WASHINGTON, Feb. 1 (UPI) -- The U.S. Senate will not rush an immigration bill through and will instead put it through the traditional committee process, Democratic lawmakers say.
Senate Majority Leader Harry Reid, D-Nev., said Thursday a full-fledged debate on immigration reform will be scheduled and a decision on the bill may not be reached until later this year, the Los Angeles Times reported.
"This time we're going to get Republican votes," Reid said, adding that the Senate would try to "legislate the way we are supposed to legislate."
In 2007, the Senate failed to pass an immigration bill that faced strong opposition from Senate Republicans who felt they were hit unexpectedly by the bill.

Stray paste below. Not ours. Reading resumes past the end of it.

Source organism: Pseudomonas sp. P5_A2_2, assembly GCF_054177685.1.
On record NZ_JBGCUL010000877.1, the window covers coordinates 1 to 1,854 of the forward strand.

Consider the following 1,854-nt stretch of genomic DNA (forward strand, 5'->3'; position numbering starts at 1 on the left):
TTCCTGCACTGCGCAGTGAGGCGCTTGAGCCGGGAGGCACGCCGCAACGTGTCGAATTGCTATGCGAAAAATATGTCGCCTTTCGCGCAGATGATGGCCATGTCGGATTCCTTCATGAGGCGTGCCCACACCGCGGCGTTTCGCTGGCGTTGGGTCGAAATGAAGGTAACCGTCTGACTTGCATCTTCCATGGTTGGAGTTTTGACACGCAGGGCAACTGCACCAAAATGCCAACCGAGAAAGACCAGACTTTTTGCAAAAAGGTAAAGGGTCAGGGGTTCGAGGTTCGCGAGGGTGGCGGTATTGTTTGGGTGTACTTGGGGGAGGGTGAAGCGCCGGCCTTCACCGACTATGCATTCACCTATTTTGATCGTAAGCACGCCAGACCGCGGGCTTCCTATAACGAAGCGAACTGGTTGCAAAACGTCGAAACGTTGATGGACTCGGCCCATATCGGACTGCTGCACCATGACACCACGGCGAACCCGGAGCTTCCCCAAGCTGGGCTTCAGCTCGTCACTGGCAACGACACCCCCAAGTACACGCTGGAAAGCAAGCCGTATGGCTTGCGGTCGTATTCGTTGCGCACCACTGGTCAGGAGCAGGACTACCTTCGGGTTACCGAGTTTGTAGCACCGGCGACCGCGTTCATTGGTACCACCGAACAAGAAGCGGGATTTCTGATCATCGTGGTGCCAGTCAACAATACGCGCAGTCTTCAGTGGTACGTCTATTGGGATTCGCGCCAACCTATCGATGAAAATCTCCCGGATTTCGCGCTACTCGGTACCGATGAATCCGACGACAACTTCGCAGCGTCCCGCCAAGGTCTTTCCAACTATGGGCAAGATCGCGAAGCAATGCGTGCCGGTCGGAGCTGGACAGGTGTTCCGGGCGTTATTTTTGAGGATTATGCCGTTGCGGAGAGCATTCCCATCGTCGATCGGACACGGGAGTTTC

"It was a mistake not to go through committee process the last time, as difficult as it is," said Sen. Charles E. Schumer, D-N.Y., who was a part of the immigration task force in 2007. "One of our goals is to pass this not with 60 votes — we want a large number of Republicans to vote for this because we think that will encourage the House to go forward and pass a bill."
A key issue dividing Congress along party lines is agreeing on conditions to be met before illegal immigrants could be put on the path to citizenship, The Washington Post reported.
A path to citizenship is "certainly going to be a problem in the House," said Rep. Bob Goodlatte,R-Va., chairman of the Judiciary Committee, which will hold a hearing next week on the issue. "There are a lot of options between deporting 11 million people, which most people don't believe will happen, and giving [them] citizenship."
Meanwhile, President Barack Obama has urged Congress to act in a "timely fashion."
"What we don't want to do is create some kind of vague prospect in the future that somehow comprehensive immigration reform that includes a pathway to citizenship will happen, you know, manana [Spanish for 'tomorrow']," Obama told Univision.